Second Tuesday in March now a distant memory, a quarter of the year gone already but safe in the knowledge that the next time the Endsleigh Salon gathers we have put the clocks forward, and for the next six months or so we will drive along Georgie's carriage drive in daylight taking in the fabulous views and the gardens which are always spellbinding.
So this was the evening of the 1920s reading theme and you may or may not recall that I had grandiose plans to contrast and compare Edith Wharton's Twilight Sleep with The Beautiful and the Damned by F.Scot Fitzgerald. Usual story, ambitious with the dawn, back to basics by dusk, so when it chimed 5pm on the day and I had just two and a half hours to read nigh on seven hundred pages it was clear my plans would come to nought and I would be going empty-handed.
Except we never go empty-handed so as I gazed around the shelves for inspiration it came to me in a blinding flash, Elizabeth von Arnim. More specifically I took along Vera by Elizabeth von Arnim because at this juncture I sensed vague similarities with The Lost Child / Myerson family situation. I hadn't read The Lost Child at this point, nor had I given more than a cursory glance to the mess that was simmering in the press and of course when I eventually did those similarities became differences, beyond the fact that there's no publicity like bad publicity.
Mary Annette Beauchamp aka Elizabeth von Arnim, cousin to Katherine Mansfield, who following her first marriage to Count Henning August von Arnim-Schlagenthin and subsequent widow-hood, had the dire misfortune to marry John Francis, 2nd Earl Russell.
Easier to spell but not so easy to live with.
Russell was violently, possessively and overbearingly in love with Elizabeth according to Karen Usborne's excellent biography, Elizabeth, the Author of Elizabeth and Her German Garden and the marriage ended disastrously with Elizabeth doing a runner to the U.S. to escape his clutches. Revenge perhaps often a dish best served up in fiction and many including John himself recognised just who Elizabeth had used as her model for the tyrannical husband Wemyss in Vera. Russell was incensed and you can only be thankful the man wasn't in possession of an iPhone because he was very imaginative with his harassment, having already sent Elizabeth a copy of the Bible with every reference to faithless women underlined. There was talk of litigation, publishers Macmillan rubbed their hands with glee and the book fair flew off the shelves as the whiff of scandal started to seep out in 1921.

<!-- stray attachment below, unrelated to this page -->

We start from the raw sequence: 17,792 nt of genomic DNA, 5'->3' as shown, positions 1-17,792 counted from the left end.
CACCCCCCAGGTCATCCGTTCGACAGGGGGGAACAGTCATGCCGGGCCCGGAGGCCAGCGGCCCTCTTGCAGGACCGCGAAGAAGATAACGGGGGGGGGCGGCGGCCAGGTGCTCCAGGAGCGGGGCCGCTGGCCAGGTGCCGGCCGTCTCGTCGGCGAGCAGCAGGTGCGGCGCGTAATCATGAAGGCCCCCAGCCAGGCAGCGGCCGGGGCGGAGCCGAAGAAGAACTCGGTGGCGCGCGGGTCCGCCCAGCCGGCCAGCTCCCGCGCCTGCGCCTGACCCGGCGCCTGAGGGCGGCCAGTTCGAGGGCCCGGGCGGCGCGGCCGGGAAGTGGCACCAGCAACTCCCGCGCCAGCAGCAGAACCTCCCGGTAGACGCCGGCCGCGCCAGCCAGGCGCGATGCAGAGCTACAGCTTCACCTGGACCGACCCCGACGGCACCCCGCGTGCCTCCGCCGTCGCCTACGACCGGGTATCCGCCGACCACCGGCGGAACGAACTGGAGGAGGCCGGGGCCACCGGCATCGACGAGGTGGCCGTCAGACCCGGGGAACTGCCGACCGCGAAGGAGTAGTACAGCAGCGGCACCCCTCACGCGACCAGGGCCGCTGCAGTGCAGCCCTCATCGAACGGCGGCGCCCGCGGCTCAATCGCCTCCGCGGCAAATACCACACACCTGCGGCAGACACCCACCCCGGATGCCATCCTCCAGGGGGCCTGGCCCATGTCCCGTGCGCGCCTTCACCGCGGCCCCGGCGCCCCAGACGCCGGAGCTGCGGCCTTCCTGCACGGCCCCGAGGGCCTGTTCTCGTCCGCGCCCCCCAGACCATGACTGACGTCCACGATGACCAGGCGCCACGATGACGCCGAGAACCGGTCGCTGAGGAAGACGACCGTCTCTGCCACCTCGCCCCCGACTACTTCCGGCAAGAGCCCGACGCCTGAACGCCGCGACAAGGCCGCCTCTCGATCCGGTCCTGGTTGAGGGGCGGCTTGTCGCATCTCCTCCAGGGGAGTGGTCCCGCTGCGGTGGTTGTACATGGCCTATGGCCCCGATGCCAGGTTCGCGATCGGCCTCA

I've sent my Virago copy off around the group (this is my first edition copy inherited from my mum who was also called Vera) for a considered opinion on my pet theory that this could have been one of the books that inspired Daphne du Maurier's Rebecca, there are a few similarities so I'm looking forward to the verdict at April's meeting.
We had a full house plus a brave new soul (the test is whether a newbie returns for more) and the other 1920s books offered for discussion covered a wide and varied range and included The Great Gatsby, The Curious Case of Benjamin Button and The Diamond as Big as the Ritz, all by F.Scott Fitzgerald so I was probably wise to change my tack at the last minute. We had a fine nostalging moment when Lucy Maud Montgomery's Anne of Green Gables took centre stage and good debates around The New House by Lettice Cooper, The Bolter by Frances Osborne, Memoirs of a Fox-Hunting Man by Siegfried Sassoon, Vile Bodies by Evelyn Waugh and a great biography of Colette by Judith Thurman. The pro-Woolf faction tried to persuade the anti-Woolf faction that Mrs Dalloway was a great book if you read it Woolfishly but I don't think we succeeded.
As you can imagine by the time we'd covered that lot and done our usual amount of tea-sipping, laughing and sidetracking there wasn't a lot of oxygen left in the room and the hotel definitely knew we were in residence. I drive the five minutes home, I know I should walk by the stars and do book-thinking but it's really very dark and look it's all the way down here and a lot more, and badgers run out on you and you tread on hedgehogs and things.
I know there is no point in going to bed for hours because I can never get my mind to shut down after an Endsleigh Salon evening's brilliant and inspiring bookish talk.
The next theme is Intrepid Travellers and I have just the very book lined up.